Ten years ago this week, President Clinton signed the
Telecommunications Act of 1996, completely rewriting the nation's
telecom laws. To mark the anniversary, the Federal Communications
Commission meets this week not in D.C. or some high-tech hub city
but in the smallish Dallas suburb of Keller, Texas.
It's an appropriate location. In September, Keller residents became the first in the nation to experience a new form of cable TV competition. That's when Verizon launched its new advanced television service there. The Verizon offering is now available in several other cities.
With AT&T and others planning to join the fray, consumers nationwide could soon enjoy a fierce competition between the former telephone monopolies and the former cable monopolies. But only if local regulators don't stop it from happening.
In passing the '96 Telecommunications Act, lawmakers promised Americans more competition and innovation in telecommunications. Sure enough, that has come to pass. The rub is that these benefits have had little to do with the act.
For years, lobbyists and regulators debated and litigated over provisions in the act meant to jump-start telephone competition by requiring existing providers to lease their infrastructure to potential competitors. Though a bonanza for lawyers, these forced-sharing rules did little for consumers and even hurt competition by discouraging firms from investing in their own facilities.
Meanwhile, Internet and wireless technologies - both virtually ignored by the act - flourished. Despite, or perhaps because of, this "neglect," these two services have grown beyond all expectations. These services have also been highly competitive - not only providing competition in Internet and wireless markets but also creating competition for traditional wired phone service.
While this communications revolution is still playing out, another is beginning for video communications. Digital technologies have created new ways to deliver cable TV using existing phone lines. Verizon is using fiber-optic lines to deliver digital video. AT&T has developed an Internet-based system. Both allow for a bevy of new features - ranging from expanded video on demand to caller-ID messages.
The services promise to jolt cable providers with new competition, if Keller is any guide. Verizon has already earned 20 percent of the market. And prices have dropped. The incumbent cable provider, Charter Communications, announced a price cut shortly after Verizon's launch. A study by Criterion Economics projects that new entrants could reduce cable rates more than 15 percent nationwide, saving consumers more than $5 billion per year.
The change involves more than economics, though. Competition may also give viewers more power to choose their own content. Responding to concerns by parents and others over what they consider inappropriate content on cable TV, many policymakers have called on cable companies to let consumers purchase channels on a one-at-a-time, or "à la carte," basis. Traditional cable firms, however, say that today's technology and economics won't allow this.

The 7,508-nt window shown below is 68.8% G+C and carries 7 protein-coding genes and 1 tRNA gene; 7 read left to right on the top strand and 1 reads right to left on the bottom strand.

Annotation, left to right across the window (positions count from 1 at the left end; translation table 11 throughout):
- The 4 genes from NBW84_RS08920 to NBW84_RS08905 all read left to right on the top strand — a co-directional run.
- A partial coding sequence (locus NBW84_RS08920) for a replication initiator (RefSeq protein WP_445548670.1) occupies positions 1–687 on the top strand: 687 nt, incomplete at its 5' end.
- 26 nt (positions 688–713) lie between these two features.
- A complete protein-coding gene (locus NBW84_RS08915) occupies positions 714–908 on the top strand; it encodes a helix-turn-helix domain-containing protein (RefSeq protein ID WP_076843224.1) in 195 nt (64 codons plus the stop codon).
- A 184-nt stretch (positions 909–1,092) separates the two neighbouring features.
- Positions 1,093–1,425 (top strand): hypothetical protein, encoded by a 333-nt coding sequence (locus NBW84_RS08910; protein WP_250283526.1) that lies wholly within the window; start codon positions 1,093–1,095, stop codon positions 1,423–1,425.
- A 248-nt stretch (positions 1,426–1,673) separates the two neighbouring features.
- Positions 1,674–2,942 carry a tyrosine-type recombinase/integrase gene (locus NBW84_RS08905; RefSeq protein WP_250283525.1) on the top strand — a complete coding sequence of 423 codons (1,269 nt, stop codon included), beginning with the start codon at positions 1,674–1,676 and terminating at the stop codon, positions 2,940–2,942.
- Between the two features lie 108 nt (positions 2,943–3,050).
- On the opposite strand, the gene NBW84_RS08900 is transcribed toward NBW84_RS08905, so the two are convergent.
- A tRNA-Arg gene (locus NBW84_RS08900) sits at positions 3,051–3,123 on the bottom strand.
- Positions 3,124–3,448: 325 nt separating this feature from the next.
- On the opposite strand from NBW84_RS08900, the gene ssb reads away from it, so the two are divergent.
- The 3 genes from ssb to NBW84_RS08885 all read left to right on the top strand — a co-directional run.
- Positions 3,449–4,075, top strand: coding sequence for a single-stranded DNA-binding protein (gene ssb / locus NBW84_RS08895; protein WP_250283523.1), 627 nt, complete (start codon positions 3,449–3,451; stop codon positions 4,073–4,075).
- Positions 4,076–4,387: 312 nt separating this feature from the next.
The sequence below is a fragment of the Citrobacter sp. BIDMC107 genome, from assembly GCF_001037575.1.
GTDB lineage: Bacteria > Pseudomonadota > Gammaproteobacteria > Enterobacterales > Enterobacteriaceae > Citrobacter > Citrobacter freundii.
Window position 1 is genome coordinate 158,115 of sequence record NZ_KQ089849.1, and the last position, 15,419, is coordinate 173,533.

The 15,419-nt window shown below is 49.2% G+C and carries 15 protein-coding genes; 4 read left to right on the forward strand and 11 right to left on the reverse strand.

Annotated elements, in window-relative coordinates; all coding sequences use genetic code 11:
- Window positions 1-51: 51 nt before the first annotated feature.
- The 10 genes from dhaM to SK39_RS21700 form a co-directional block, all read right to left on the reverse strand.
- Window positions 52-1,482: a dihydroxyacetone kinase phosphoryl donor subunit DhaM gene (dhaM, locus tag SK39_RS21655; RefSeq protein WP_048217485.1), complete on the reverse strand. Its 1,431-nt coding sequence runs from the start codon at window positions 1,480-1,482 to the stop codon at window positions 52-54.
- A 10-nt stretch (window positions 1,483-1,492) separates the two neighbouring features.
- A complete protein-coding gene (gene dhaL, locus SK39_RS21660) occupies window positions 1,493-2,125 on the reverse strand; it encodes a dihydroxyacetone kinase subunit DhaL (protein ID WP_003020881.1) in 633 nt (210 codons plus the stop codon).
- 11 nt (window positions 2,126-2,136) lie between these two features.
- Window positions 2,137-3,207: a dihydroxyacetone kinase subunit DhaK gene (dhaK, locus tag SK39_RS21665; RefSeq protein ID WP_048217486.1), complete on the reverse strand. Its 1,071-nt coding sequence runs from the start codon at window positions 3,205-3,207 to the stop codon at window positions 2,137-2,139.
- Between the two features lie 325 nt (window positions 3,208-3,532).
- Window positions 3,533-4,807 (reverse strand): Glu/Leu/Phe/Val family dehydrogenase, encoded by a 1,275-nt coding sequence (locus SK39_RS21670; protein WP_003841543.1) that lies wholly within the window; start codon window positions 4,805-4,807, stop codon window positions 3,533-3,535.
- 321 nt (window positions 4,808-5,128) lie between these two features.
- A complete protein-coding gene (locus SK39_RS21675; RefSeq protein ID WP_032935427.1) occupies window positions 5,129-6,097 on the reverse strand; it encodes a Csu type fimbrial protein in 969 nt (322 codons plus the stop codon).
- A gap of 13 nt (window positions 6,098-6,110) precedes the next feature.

The new competitors might change this equation. By its nature, their digital technology makes individual consumer choice easier, and the added competition may give all providers an incentive to offer more choice.
In fact, choice already seems to be part of AT&T's marketing strategy. As one spokesman explained: "Our goal is to provide more choices to our customers when they want it, in the way they want it."
A number of hurdles, however, have to be overcome before all Americans can enjoy the competition now at play in Keller. Not least, any new competitor must receive a franchise from local cable regulators before offering service. There are some 8,000 local regulators, meaning nationwide service may be delayed for years.
And many local regulators want to saddle the new competitors with mandates - ranging from build-out schedules to franchise taxes to coverage of city council meetings - as a condition of entry. Long imposed on traditional cable firms, such mandates might have made sense in the days of monopoly service, but in a competitive environment they are unnecessary and harmful.
Regulatory barriers should be reduced so that consumers may take advantage of the new competition. To this end, several states are considering shifting franchising powers to the state level to expedite matters. Texas has already done so. Several reform bills are also pending in Congress. Among them, S. 1504 by Sen. John Ensign (R-Nev.) would eliminate, and S. 2113 by Sen. Jim DeMint (R-S.C.) would strictly limit, franchising authority.
Whether because of - or despite - the Telecommunications Act, American consumers now enjoy the benefits of competition in telecommunications. But the choice revolution is not over. And, unless regulators prevent it, cable TV may be the next battlefield.
James Gattuso is a research fellow in regulatory policy at The Heritage Foundation, a Washington-based public policy research institute.
First appeared on The Hill